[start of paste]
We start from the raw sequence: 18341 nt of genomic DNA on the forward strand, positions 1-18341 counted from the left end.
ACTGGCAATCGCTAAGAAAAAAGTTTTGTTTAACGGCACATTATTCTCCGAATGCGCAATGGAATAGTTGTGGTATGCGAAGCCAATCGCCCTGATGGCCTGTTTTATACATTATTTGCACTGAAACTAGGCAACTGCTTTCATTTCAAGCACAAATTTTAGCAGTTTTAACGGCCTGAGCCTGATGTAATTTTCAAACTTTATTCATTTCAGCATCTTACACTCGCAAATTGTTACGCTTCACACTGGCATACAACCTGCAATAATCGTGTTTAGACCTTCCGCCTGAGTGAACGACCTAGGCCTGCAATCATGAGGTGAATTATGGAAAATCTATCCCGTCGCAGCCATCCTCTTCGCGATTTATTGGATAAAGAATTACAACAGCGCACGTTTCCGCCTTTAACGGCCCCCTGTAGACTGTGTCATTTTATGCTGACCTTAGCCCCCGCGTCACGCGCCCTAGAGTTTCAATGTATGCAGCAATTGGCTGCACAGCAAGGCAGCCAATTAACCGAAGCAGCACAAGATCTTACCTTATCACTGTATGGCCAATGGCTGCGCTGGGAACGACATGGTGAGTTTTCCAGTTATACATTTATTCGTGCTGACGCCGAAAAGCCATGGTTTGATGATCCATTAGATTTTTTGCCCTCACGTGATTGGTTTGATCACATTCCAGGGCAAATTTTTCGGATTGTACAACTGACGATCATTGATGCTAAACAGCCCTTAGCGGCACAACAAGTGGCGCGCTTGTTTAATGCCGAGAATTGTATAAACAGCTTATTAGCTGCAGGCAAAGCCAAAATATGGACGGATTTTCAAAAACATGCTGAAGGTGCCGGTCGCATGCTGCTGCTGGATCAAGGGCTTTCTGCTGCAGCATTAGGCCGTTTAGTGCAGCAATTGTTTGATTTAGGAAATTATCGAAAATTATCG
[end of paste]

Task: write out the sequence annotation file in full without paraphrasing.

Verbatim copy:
We start from the raw sequence: 18341 nt of genomic DNA on the forward strand, positions 1-18341 counted from the left end.
ACTGGCAATCGCTAAGAAAAAAGTTTTGTTTAACGGCACATTATTCTCCGAATGCGCAATGGAATAGTTGTGGTATGCGAAGCCAATCGCCCTGATGGCCTGTTTTATACATTATTTGCACTGAAACTAGGCAACTGCTTTCATTTCAAGCACAAATTTTAGCAGTTTTAACGGCCTGAGCCTGATGTAATTTTCAAACTTTATTCATTTCAGCATCTTACACTCGCAAATTGTTACGCTTCACACTGGCATACAACCTGCAATAATCGTGTTTAGACCTTCCGCCTGAGTGAACGACCTAGGCCTGCAATCATGAGGTGAATTATGGAAAATCTATCCCGTCGCAGCCATCCTCTTCGCGATTTATTGGATAAAGAATTACAACAGCGCACGTTTCCGCCTTTAACGGCCCCCTGTAGACTGTGTCATTTTATGCTGACCTTAGCCCCCGCGTCACGCGCCCTAGAGTTTCAATGTATGCAGCAATTGGCTGCACAGCAAGGCAGCCAATTAACCGAAGCAGCACAAGATCTTACCTTATCACTGTATGGCCAATGGCTGCGCTGGGAACGACATGGTGAGTTTTCCAGTTATACATTTATTCGTGCTGACGCCGAAAAGCCATGGTTTGATGATCCATTAGATTTTTTGCCCTCACGTGATTGGTTTGATCACATTCCAGGGCAAATTTTTCGGATTGTACAACTGACGATCATTGATGCTAAACAGCCCTTAGCGGCACAACAAGTGGCGCGCTTGTTTAATGCCGAGAATTGTATAAACAGCTTATTAGCTGCAGGCAAAGCCAAAATATGGACGGATTTTCAAAAACATGCTGAAGGTGCCGGTCGCATGCTGCTGCTGGATCAAGGGCTTTCTGCTGCAGCATTAGGCCGTTTAGTGCAGCAATTGTTTGATTTAGGAAATTATCGAAAATTATCG